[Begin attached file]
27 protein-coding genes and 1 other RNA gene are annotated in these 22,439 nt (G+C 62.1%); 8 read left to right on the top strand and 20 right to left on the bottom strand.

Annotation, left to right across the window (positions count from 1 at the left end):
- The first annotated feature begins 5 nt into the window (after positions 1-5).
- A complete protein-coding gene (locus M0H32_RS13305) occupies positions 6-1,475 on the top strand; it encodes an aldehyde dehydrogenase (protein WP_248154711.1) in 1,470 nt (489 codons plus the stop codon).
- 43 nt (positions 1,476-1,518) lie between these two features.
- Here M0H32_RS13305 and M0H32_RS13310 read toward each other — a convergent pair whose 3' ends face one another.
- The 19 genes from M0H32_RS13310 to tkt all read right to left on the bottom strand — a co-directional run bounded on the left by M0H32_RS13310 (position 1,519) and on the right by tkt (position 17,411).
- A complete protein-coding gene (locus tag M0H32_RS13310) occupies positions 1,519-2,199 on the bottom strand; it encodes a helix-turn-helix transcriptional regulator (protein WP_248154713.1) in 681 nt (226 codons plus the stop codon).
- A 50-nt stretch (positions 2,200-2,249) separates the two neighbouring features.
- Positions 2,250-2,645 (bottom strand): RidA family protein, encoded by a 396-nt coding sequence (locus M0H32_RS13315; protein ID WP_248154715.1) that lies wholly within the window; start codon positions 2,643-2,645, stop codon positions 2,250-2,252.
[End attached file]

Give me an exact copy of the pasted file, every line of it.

27 protein-coding genes and 1 other RNA gene are annotated in these 22,439 nt (G+C 62.1%); 8 read left to right on the top strand and 20 right to left on the bottom strand.

Annotation, left to right across the window (positions count from 1 at the left end):
- The first annotated feature begins 5 nt into the window (after positions 1-5).
- A complete protein-coding gene (locus M0H32_RS13305) occupies positions 6-1,475 on the top strand; it encodes an aldehyde dehydrogenase (protein WP_248154711.1) in 1,470 nt (489 codons plus the stop codon).
- 43 nt (positions 1,476-1,518) lie between these two features.
- Here M0H32_RS13305 and M0H32_RS13310 read toward each other — a convergent pair whose 3' ends face one another.
- The 19 genes from M0H32_RS13310 to tkt all read right to left on the bottom strand — a co-directional run bounded on the left by M0H32_RS13310 (position 1,519) and on the right by tkt (position 17,411).
- A complete protein-coding gene (locus tag M0H32_RS13310) occupies positions 1,519-2,199 on the bottom strand; it encodes a helix-turn-helix transcriptional regulator (protein WP_248154713.1) in 681 nt (226 codons plus the stop codon).
- A 50-nt stretch (positions 2,200-2,249) separates the two neighbouring features.
- Positions 2,250-2,645 (bottom strand): RidA family protein, encoded by a 396-nt coding sequence (locus M0H32_RS13315; protein ID WP_248154715.1) that lies wholly within the window; start codon positions 2,643-2,645, stop codon positions 2,250-2,252.